Interpersonal Processes in Close Relationships

Interpersonal Processes in Close Relationships The last time the Annual Review of Psychology dealt with the psychology of relationships was in 1978, when Huston & Levinger discussed recent ad­ vances in the study of attraction and relationships. Eighty percent of that research, they mai ntai ned, i nvolved subjects who were "personally irrele­ va nt" to each other, in the sense that they had never met before, did not expect to see each other in the future, and might not come face-to-face during the study. Perhaps because this paradigm seemed to many psychologists limited i n its usefulness for u nderstanding relationships, and perhaps because William Proxmire's bestowal of a "Golden Fleece" award upon some of the best work in this area made such research politically problematic, research activity waned in the late 1 970s and early 1980s. Fortu nately, with a tum toward more realistic laboratory and naturalistic research designs, this decline has been reversed in recent years, so that in the ebb and flow of research productivity, close relationships are once again riding a wave of growing e nthusiasm. Signs of this trend are abundant. Journal articles reporting new theoretical positions and empirical findi ngs appear with i ncreasi ng frequency; http://www.deepdyve.com/assets/images/DeepDyve-Logo-lg.png Annual Review of Psychology Annual Reviews

Interpersonal Processes in Close Relationships

Annual Review of Psychology, Volume 39 (1) – Feb 1, 1988

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Publisher
Annual Reviews
Copyright
Copyright 1988 Annual Reviews. All rights reserved
Subject
Review Articles
ISSN
0066-4308
eISSN
1545-2085
DOI
10.1146/annurev.ps.39.020188.003141
pmid
3278682
Publisher site
See Article on Publisher Site

Abstract

The last time the Annual Review of Psychology dealt with the psychology of relationships was in 1978, when Huston & Levinger discussed recent ad­ vances in the study of attraction and relationships. Eighty percent of that research, they mai ntai ned, i nvolved subjects who were "personally irrele­ va nt" to each other, in the sense that they had never met before, did not expect to see each other in the future, and might not come face-to-face during the study. Perhaps because this paradigm seemed to many psychologists limited i n its usefulness for u nderstanding relationships, and perhaps because William Proxmire's bestowal of a "Golden Fleece" award upon some of the best work in this area made such research politically problematic, research activity waned in the late 1 970s and early 1980s. Fortu nately, with a tum toward more realistic laboratory and naturalistic research designs, this decline has been reversed in recent years, so that in the ebb and flow of research productivity, close relationships are once again riding a wave of growing e nthusiasm. Signs of this trend are abundant. Journal articles reporting new theoretical positions and empirical findi ngs appear with i ncreasi ng frequency;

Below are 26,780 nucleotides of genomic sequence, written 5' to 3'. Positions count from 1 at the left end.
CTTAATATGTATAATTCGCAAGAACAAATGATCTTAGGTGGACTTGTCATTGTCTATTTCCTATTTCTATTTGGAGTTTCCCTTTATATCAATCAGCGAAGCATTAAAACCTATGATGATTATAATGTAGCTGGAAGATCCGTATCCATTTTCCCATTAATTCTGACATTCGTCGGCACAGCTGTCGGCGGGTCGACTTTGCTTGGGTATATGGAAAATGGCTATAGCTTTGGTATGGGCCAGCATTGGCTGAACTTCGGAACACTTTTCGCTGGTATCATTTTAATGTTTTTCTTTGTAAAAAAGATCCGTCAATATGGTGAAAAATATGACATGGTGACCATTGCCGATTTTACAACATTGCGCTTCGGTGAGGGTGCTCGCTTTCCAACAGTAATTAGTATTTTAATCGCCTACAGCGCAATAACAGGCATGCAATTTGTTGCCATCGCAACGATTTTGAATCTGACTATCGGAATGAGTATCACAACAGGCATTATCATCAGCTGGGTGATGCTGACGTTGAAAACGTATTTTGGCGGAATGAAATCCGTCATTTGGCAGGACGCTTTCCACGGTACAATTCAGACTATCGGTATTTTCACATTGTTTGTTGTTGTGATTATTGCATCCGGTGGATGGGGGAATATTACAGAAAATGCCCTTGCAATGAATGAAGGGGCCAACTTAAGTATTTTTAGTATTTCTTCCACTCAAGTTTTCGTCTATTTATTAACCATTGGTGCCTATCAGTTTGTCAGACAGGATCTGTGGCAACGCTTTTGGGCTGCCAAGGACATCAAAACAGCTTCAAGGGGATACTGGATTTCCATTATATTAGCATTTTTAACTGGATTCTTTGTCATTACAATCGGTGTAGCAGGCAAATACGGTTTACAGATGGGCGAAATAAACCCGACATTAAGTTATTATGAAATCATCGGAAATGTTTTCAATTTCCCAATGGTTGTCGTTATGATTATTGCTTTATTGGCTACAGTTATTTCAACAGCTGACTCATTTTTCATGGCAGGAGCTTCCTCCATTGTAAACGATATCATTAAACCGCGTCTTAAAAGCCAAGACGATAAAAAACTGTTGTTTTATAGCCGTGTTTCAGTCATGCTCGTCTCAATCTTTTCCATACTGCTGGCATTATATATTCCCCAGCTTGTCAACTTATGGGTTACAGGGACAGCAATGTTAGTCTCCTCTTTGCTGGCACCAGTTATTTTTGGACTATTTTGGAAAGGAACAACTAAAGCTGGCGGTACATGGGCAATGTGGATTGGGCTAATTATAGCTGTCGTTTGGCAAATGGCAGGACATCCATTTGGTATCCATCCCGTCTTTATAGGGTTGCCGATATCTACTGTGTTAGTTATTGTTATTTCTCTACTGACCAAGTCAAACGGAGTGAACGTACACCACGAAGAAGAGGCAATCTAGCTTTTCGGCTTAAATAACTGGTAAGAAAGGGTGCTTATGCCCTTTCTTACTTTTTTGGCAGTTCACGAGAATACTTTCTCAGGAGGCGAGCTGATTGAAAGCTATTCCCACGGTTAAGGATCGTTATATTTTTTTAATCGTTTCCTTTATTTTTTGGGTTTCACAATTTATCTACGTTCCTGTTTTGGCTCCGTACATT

Journal

Annual Review of PsychologyAnnual Reviews

Published: Feb 1, 1988

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